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|Title:||Neurally mediated propagating discrete clustered contractions superimposed on myogenic ripples in ex vivo segments of human ileum|
|Citation:||American Journal of Physiology: Gastrointestinal and Liver Physiology, 2015; 308(1):G1-G11|
|Publisher:||American Physiological Society|
|Merel H. Kuizenga, Tiong C. Sia, Kelsi N. Dodds, Lukasz Wiklendt, John W. Arkwright, A. Thomas, Simon J. Brookes, Nick J. Spencer, David A. Wattchow, Phil G. Dinning, and Marcello Costa|
|Abstract:||Narrow muscle strips have been extensively used to study intestinal contractility. Larger specimens from laboratory animals have provided detailed understanding of mechanisms that underlie patterned intestinal motility. Despite progress in animal tissue, investigations of motor patterns in large, intact specimens of human gut ex vivo have been sparse. In this study, we tested whether neurally dependent motor patterns could be detected in isolated specimens of intact human ileum. Specimens (n = 14; 7-30 cm long) of terminal ileum were obtained with prior informed consent from patients undergoing colonic surgery for removal of carcinomas. Preparations were set up in an organ bath with an array of force transducers, a fiberoptic manometry catheter, and a video camera. Spontaneous and distension-evoked motor activity was recorded, and the effects of lidocaine, which inhibits neural activity, were studied. Myogenic contractions (ripples) occurred in all preparations (6.17 ± 0.36/min). They were of low amplitude and formed complex patterns by colliding and propagating in both directions along the specimen at anterograde velocities of 4.1 ± 0.3 mm/s and retrogradely at 4.9 ± 0.6 mm/s. In five specimens, larger amplitude clusters of contractions were seen (discrete clustered contractions), which propagated aborally at 1.05 ± 0.13 mm/s and orally at 1.07 ± 0.09 mm/s. These consisted of two to eight phasic contractions that aligned with ripples. These motor patterns were abolished by addition of lidocaine (0.3 mM). The ripples continued unchanged in the presence of this neural blocking agent. These results demonstrate that both myogenic and neurogenic motor patterns can be studied in isolated specimens of human small intestine.|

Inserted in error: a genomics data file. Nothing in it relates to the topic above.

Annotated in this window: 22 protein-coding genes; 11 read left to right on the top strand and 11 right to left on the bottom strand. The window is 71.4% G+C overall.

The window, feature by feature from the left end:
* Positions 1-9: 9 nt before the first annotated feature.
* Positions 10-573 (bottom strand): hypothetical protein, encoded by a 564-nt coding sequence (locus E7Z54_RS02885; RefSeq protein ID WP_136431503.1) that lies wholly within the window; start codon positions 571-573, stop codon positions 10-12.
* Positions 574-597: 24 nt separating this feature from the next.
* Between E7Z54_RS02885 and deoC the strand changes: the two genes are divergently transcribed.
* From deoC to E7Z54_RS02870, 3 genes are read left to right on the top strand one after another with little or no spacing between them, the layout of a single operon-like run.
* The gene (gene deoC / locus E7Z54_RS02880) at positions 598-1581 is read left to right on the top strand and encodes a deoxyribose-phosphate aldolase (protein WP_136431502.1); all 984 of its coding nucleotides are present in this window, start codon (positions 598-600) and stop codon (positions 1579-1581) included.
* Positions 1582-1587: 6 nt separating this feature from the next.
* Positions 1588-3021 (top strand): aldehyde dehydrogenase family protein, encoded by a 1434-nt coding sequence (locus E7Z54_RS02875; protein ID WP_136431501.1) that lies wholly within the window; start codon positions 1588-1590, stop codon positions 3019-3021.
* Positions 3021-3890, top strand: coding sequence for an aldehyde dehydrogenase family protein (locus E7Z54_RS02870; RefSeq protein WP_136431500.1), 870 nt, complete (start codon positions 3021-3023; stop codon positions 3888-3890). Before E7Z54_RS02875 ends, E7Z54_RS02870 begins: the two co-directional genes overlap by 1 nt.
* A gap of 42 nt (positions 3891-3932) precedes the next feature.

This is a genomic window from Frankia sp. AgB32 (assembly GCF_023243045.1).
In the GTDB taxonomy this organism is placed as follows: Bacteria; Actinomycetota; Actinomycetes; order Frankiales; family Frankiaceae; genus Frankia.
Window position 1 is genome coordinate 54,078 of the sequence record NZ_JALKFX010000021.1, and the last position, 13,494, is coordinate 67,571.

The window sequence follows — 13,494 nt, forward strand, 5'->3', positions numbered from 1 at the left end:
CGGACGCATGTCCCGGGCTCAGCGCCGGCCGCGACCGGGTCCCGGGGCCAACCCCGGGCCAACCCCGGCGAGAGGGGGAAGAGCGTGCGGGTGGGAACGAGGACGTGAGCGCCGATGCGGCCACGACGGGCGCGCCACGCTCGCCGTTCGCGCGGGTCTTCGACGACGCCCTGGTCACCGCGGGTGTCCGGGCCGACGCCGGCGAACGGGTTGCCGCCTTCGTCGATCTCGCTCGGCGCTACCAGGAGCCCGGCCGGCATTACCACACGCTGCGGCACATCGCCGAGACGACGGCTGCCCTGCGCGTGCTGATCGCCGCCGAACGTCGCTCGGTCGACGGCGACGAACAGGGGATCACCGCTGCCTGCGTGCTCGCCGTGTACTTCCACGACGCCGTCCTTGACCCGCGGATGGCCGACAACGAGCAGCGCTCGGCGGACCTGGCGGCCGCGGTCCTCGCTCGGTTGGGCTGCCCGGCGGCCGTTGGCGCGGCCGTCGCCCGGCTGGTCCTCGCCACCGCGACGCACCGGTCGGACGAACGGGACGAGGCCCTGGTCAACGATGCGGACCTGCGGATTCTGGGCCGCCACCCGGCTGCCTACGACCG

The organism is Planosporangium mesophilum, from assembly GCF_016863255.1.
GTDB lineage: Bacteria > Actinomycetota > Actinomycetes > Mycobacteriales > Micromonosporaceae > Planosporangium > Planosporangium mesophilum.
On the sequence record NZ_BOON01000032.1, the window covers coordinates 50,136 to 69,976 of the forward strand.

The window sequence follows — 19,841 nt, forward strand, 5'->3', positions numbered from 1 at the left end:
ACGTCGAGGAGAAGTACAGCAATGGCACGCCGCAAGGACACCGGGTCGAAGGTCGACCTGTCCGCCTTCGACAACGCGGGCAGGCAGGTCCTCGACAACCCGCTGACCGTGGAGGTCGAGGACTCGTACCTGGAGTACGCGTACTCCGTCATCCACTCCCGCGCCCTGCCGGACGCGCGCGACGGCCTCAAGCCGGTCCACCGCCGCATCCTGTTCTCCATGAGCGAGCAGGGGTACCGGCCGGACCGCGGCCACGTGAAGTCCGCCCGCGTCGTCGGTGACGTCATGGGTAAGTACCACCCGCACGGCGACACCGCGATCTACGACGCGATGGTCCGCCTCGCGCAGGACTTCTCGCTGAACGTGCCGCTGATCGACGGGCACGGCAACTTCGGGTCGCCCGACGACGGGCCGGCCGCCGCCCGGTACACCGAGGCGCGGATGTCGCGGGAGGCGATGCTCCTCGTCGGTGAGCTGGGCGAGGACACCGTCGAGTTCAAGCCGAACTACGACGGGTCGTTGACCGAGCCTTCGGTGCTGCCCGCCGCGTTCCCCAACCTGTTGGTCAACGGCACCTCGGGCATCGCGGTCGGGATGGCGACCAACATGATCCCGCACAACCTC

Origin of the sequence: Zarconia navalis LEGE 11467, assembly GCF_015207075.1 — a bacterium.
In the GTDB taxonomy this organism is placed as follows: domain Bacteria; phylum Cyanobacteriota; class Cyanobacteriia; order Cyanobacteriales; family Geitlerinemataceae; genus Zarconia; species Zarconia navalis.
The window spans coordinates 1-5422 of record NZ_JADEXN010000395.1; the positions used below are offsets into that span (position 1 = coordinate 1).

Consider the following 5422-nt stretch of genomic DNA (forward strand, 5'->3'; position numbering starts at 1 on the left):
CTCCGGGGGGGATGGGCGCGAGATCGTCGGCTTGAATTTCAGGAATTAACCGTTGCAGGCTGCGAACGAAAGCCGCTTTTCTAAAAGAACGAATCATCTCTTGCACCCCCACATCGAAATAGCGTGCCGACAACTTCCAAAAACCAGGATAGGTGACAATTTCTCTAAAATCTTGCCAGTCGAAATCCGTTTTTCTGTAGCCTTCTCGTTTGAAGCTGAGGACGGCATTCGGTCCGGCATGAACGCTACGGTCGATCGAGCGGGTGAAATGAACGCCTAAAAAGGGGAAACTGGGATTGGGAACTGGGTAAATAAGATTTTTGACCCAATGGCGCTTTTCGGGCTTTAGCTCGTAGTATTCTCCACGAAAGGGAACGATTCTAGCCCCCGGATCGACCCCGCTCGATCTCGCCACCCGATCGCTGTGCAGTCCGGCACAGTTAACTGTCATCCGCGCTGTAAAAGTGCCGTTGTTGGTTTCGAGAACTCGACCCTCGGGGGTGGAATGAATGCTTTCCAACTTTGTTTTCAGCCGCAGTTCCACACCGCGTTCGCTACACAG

|Keywords:||Small intestine; motor patterns; enteric nervous system; myogenic; neurogenic|
|Rights:||Copyright © 2015 the American Physiological Society|
|Appears in Collections:||Medical Sciences publications|
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